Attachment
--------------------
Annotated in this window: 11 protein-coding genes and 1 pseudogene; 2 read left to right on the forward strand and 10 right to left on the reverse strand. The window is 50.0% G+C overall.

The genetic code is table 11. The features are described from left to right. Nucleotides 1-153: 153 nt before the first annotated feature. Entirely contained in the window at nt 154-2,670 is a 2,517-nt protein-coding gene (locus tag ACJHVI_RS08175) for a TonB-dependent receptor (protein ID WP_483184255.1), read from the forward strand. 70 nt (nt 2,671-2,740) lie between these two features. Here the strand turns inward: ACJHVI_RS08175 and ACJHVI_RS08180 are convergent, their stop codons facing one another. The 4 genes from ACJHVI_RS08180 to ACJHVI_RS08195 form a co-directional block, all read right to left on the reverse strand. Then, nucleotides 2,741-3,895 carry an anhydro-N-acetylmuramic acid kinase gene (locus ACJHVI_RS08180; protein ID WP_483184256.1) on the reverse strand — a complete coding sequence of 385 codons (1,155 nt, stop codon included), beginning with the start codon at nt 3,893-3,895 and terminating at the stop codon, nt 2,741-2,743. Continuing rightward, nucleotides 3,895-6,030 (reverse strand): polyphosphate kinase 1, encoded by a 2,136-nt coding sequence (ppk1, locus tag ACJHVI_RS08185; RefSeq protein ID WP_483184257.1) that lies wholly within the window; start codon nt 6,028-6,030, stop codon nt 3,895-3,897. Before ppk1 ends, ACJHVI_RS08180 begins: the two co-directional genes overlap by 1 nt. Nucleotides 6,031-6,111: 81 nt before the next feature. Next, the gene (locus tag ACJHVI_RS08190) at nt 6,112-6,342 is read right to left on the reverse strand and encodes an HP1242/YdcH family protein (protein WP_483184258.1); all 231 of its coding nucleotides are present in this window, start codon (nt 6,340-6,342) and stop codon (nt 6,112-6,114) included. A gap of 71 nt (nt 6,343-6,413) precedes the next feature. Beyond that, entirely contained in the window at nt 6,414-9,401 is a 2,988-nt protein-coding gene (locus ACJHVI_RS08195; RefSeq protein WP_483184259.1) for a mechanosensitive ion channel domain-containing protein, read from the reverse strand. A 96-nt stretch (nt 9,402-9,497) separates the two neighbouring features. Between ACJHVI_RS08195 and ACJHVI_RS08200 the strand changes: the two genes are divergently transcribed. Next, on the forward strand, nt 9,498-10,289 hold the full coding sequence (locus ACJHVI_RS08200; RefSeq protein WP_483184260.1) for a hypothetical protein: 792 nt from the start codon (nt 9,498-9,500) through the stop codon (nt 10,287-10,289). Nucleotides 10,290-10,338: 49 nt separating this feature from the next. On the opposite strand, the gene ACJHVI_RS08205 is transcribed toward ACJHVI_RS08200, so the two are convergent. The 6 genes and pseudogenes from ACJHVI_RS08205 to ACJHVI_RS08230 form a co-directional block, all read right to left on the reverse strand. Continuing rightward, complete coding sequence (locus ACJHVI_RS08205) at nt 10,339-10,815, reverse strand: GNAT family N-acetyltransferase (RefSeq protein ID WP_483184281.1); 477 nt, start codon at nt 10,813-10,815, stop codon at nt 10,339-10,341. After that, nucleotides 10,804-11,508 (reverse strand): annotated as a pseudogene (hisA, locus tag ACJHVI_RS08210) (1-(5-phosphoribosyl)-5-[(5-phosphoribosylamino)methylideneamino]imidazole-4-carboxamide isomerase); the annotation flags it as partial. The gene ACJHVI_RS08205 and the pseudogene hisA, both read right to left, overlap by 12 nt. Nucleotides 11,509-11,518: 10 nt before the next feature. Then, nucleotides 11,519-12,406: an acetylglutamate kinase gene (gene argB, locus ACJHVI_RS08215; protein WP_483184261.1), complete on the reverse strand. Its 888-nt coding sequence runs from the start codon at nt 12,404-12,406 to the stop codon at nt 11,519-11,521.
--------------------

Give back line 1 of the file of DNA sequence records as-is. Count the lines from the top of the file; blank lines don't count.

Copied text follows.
Annotated in this window: 11 protein-coding genes and 1 pseudogene; 2 read left to right on the forward strand and 10 right to left on the reverse strand. The window is 50.0% G+C overall.